In 2018, Microsoft CEO Satya Nadella spoke about the pace at which we have to adopt technology today. He said organisations will have to build their own digital capability on top of the technology they have adopted. Satya expressed this in the following formula:
(Tech adoption)^Tech capability = Tech intensity.
Update (Jan 23, 2019): Satya shared some fresh thoughts and examples on Tech Intensity in this LinkedIn article.
I must admit, my reaction to the phrase “Tech intensity” was not applause but of concern. Working in user adoption and change management, I am concerned about how to help organisations keep up with change, to align technology with business needs and learn to achieve more with those changes. Tech intensity makes me think of High Intensity Interval Training (HIIT). Short intervals of high intensity exercise, followed by recovery with intervals of low intensity exercise. Organisational change is similar to HIIT. Some change has to be delivered in short intensive bursts and is planned for accordingly. Some change is continuous and low intensity. Organisations need intervals of rest from change, to recover and let the change settle in to realise the benefits.
However, much of the change and innovation delivered today requires you to have understood and adopted earlier changes.
Nilay Patel, Editor in Chief at The Verge encouraged us to “think of the tech industry as being built on an ever-increasing number of assumptions.” We have to know something to know about the new something. But his observations are like those of Satya’s “Tech intensity.”
“Lately, the tech industry is starting to make these assumptions faster than anyone can be expected to keep up.”Patel, Nilay. (January 6, 2019) Everything is too complicated. The Verge. Retrieved from https://www.theverge.com/platform/amp/2019/1/6/18170272/everything-is-too-complicated-2019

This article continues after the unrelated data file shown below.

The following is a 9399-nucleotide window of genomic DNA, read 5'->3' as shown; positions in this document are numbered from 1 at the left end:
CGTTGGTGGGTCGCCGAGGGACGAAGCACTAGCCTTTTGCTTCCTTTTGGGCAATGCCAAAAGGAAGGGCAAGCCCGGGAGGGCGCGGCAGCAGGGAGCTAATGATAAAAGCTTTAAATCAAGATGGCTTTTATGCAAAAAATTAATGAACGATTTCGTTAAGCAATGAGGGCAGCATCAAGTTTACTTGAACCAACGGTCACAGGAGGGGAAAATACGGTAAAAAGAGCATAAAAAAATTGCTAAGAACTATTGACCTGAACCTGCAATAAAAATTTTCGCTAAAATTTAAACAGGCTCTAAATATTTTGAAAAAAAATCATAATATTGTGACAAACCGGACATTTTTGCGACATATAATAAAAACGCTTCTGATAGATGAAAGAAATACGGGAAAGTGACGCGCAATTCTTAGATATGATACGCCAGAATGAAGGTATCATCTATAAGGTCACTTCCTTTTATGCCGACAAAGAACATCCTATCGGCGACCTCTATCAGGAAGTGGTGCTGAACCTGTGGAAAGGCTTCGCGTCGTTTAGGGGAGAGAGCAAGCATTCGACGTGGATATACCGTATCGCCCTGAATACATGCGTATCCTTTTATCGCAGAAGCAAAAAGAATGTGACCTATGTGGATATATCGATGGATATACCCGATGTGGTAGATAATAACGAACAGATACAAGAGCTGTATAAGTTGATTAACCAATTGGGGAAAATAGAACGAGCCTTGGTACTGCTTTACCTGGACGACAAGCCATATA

If you haven’t learned and adopted the previous version of the technology, you will have difficulty understanding the latest release.
We are approaching terminal velocity for humanity’s capacity to cope with technological change at it’s current rate of release and level of interaction. We are having to explore different ways to lower the intensity of human interaction. This is why the tech industry is intensely pursuing advancement in artificial intelligence, machine learning, voice assistants and autonomous tech.
We are trying to reduce the need to learn new tech by making the tech learn for us.
If artificial intelligence is the computer-powered answer to tech intensity, then the people-powered answer is community-based learning.
Artificial intelligence can suggest new connections and help maintain existing ones. In Microsoft 365, services leverage the Microsoft Graph to find connections between people, information, activities and make suggestions. But the suggestions are just that. They are only as good as the algorithms and code behind them. We need to use actual intelligence to make sense of the suggestions.